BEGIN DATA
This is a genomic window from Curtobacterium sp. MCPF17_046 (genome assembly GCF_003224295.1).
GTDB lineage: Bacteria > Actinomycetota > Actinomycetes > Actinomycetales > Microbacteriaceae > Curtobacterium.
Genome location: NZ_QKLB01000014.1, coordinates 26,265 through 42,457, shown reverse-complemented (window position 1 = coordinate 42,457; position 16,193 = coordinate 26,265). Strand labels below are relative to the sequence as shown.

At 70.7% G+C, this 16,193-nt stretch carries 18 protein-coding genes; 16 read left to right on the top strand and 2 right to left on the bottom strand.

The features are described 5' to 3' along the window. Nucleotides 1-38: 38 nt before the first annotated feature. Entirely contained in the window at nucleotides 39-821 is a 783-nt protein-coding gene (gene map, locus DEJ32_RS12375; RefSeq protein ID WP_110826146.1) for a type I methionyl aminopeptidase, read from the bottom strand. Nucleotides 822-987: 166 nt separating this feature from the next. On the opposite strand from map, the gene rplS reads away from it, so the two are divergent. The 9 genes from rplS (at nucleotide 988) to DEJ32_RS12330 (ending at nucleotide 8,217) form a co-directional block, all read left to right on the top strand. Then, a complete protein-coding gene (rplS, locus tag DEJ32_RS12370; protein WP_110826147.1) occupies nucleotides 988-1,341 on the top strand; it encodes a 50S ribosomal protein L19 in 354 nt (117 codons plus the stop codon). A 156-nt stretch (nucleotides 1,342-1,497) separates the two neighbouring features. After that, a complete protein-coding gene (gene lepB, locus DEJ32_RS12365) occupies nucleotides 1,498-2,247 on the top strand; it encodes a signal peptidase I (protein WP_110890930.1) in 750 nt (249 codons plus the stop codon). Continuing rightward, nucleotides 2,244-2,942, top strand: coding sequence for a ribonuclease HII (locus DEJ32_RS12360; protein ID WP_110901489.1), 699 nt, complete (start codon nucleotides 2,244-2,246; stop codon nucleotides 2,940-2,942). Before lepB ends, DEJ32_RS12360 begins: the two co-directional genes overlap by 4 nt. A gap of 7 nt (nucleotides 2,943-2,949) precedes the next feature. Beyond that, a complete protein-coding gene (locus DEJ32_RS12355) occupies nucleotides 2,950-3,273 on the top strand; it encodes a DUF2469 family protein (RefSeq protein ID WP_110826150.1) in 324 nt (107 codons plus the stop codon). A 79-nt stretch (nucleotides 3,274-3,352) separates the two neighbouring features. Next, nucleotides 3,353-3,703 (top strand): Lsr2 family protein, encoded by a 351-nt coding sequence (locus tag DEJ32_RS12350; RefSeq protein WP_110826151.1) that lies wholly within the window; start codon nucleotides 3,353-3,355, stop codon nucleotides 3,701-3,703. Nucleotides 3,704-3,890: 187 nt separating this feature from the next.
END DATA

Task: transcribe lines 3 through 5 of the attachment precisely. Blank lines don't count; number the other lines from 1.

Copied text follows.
Genome location: NZ_QKLB01000014.1, coordinates 26,265 through 42,457, shown reverse-complemented (window position 1 = coordinate 42,457; position 16,193 = coordinate 26,265). Strand labels below are relative to the sequence as shown.

At 70.7% G+C, this 16,193-nt stretch carries 18 protein-coding genes; 16 read left to right on the top strand and 2 right to left on the bottom strand.

The features are described 5' to 3' along the window. Nucleotides 1-38: 38 nt before the first annotated feature. Entirely contained in the window at nucleotides 39-821 is a 783-nt protein-coding gene (gene map, locus DEJ32_RS12375; RefSeq protein ID WP_110826146.1) for a type I methionyl aminopeptidase, read from the bottom strand. Nucleotides 822-987: 166 nt separating this feature from the next. On the opposite strand from map, the gene rplS reads away from it, so the two are divergent. The 9 genes from rplS (at nucleotide 988) to DEJ32_RS12330 (ending at nucleotide 8,217) form a co-directional block, all read left to right on the top strand. Then, a complete protein-coding gene (rplS, locus tag DEJ32_RS12370; protein WP_110826147.1) occupies nucleotides 988-1,341 on the top strand; it encodes a 50S ribosomal protein L19 in 354 nt (117 codons plus the stop codon). A 156-nt stretch (nucleotides 1,342-1,497) separates the two neighbouring features. After that, a complete protein-coding gene (gene lepB, locus DEJ32_RS12365) occupies nucleotides 1,498-2,247 on the top strand; it encodes a signal peptidase I (protein WP_110890930.1) in 750 nt (249 codons plus the stop codon). Continuing rightward, nucleotides 2,244-2,942, top strand: coding sequence for a ribonuclease HII (locus DEJ32_RS12360; protein ID WP_110901489.1), 699 nt, complete (start codon nucleotides 2,244-2,246; stop codon nucleotides 2,940-2,942). Before lepB ends, DEJ32_RS12360 begins: the two co-directional genes overlap by 4 nt. A gap of 7 nt (nucleotides 2,943-2,949) precedes the next feature. Beyond that, a complete protein-coding gene (locus DEJ32_RS12355) occupies nucleotides 2,950-3,273 on the top strand; it encodes a DUF2469 family protein (RefSeq protein ID WP_110826150.1) in 324 nt (107 codons plus the stop codon). A 79-nt stretch (nucleotides 3,274-3,352) separates the two neighbouring features. Next, nucleotides 3,353-3,703 (top strand): Lsr2 family protein, encoded by a 351-nt coding sequence (locus tag DEJ32_RS12350; RefSeq protein WP_110826151.1) that lies wholly within the window; start codon nucleotides 3,353-3,355, stop codon nucleotides 3,701-3,703. Nucleotides 3,704-3,890: 187 nt separating this feature from the next.